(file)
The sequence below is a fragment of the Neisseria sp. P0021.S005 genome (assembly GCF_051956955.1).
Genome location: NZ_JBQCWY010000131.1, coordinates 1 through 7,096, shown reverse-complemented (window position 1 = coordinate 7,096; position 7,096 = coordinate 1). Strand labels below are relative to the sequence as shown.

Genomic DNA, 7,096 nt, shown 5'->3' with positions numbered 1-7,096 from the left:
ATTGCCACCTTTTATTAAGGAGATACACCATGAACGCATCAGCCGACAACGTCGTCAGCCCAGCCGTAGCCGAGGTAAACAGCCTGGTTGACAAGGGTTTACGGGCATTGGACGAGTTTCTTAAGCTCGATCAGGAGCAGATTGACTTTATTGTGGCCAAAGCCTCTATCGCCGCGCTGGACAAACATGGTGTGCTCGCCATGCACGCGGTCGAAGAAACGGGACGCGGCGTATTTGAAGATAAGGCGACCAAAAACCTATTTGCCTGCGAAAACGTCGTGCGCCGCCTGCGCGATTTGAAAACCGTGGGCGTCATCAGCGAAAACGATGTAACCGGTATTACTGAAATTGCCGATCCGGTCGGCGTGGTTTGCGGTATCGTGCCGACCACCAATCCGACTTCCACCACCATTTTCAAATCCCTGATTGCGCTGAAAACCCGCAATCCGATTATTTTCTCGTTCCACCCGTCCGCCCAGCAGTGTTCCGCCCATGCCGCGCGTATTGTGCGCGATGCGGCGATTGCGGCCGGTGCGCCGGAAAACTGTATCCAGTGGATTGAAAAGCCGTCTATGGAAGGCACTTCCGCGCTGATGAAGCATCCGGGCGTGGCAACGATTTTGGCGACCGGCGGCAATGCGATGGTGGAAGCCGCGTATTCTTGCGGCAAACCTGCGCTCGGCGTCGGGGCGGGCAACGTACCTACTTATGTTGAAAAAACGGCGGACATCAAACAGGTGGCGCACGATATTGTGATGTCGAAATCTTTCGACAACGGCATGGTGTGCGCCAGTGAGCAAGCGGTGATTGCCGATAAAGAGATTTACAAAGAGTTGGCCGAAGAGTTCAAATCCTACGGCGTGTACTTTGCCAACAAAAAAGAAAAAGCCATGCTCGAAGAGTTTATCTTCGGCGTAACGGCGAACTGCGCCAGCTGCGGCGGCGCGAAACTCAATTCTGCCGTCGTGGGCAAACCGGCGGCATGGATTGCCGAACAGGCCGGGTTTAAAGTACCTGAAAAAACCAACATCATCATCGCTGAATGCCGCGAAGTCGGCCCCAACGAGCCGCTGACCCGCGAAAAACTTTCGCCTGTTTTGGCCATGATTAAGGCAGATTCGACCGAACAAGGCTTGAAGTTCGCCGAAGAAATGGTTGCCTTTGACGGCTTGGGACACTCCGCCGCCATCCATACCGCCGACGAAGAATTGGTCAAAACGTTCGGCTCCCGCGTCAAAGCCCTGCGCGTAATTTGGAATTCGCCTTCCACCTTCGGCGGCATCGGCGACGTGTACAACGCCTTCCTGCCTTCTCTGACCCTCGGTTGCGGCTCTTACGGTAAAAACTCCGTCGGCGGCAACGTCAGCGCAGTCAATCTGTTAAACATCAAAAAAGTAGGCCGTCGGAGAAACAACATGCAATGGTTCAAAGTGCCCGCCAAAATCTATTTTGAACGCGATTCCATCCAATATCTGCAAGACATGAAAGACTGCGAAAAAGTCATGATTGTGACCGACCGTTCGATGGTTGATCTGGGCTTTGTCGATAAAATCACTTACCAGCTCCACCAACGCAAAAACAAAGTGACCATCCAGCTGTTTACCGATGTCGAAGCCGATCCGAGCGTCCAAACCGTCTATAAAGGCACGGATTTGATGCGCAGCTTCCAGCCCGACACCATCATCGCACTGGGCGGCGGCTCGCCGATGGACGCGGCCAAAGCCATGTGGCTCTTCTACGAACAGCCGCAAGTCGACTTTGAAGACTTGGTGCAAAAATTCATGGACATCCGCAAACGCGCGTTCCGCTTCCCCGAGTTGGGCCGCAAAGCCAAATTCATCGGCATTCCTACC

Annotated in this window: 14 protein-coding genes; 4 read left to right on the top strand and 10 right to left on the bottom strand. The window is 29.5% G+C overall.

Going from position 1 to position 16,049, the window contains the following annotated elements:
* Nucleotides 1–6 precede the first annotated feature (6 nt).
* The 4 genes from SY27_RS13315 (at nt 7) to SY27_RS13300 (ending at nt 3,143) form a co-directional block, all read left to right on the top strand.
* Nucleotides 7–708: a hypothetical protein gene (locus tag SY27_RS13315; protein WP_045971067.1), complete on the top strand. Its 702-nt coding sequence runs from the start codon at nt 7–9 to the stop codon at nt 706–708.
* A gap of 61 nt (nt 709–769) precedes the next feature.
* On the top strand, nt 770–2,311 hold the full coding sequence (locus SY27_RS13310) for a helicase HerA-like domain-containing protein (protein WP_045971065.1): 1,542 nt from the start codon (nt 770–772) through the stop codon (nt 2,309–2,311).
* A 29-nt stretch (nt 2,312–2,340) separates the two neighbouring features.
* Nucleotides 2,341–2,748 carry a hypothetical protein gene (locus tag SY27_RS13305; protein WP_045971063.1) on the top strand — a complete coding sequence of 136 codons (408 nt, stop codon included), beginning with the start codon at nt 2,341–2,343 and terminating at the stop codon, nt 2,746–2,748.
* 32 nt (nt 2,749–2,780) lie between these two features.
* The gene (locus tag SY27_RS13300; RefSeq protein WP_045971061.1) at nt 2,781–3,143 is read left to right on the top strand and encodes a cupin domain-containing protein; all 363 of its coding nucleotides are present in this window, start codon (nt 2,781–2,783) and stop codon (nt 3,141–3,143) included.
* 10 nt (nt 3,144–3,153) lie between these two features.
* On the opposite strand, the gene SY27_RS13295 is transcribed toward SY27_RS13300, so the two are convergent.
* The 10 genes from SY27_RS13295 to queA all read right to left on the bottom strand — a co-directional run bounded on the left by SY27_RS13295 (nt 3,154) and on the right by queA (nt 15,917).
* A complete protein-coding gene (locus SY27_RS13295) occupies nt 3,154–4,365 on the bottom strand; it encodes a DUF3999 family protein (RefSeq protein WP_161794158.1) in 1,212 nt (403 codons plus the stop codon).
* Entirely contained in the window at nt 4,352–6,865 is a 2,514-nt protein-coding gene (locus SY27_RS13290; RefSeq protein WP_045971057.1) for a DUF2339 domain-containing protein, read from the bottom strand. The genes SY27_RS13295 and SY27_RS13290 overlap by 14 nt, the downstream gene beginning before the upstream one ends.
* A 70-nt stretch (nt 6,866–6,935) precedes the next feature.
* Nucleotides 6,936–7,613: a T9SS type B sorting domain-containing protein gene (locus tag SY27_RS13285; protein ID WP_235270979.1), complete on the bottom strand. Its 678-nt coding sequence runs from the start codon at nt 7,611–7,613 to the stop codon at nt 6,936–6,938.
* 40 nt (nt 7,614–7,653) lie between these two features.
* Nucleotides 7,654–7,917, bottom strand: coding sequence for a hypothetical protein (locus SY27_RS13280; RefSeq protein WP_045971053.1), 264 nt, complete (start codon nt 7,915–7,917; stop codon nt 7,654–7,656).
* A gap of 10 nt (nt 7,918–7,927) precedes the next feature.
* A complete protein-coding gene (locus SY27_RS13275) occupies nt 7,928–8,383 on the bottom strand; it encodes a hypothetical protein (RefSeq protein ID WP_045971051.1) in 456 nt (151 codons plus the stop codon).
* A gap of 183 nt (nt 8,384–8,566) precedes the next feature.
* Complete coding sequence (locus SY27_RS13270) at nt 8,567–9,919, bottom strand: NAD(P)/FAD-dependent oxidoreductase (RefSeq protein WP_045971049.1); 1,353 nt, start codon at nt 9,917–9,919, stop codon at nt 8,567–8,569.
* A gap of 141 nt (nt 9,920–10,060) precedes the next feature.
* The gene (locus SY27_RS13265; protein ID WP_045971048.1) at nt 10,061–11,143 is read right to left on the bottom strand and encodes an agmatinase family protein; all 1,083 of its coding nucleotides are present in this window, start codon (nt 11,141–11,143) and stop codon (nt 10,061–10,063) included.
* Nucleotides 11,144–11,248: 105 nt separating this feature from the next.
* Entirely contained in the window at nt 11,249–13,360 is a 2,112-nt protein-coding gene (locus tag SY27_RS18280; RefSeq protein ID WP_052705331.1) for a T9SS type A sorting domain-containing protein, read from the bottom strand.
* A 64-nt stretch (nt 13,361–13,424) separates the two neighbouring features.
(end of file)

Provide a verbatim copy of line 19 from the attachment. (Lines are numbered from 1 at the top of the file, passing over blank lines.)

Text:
* A complete protein-coding gene (locus SY27_RS13295) occupies nt 3,154–4,365 on the bottom strand; it encodes a DUF3999 family protein (RefSeq protein WP_161794158.1) in 1,212 nt (403 codons plus the stop codon).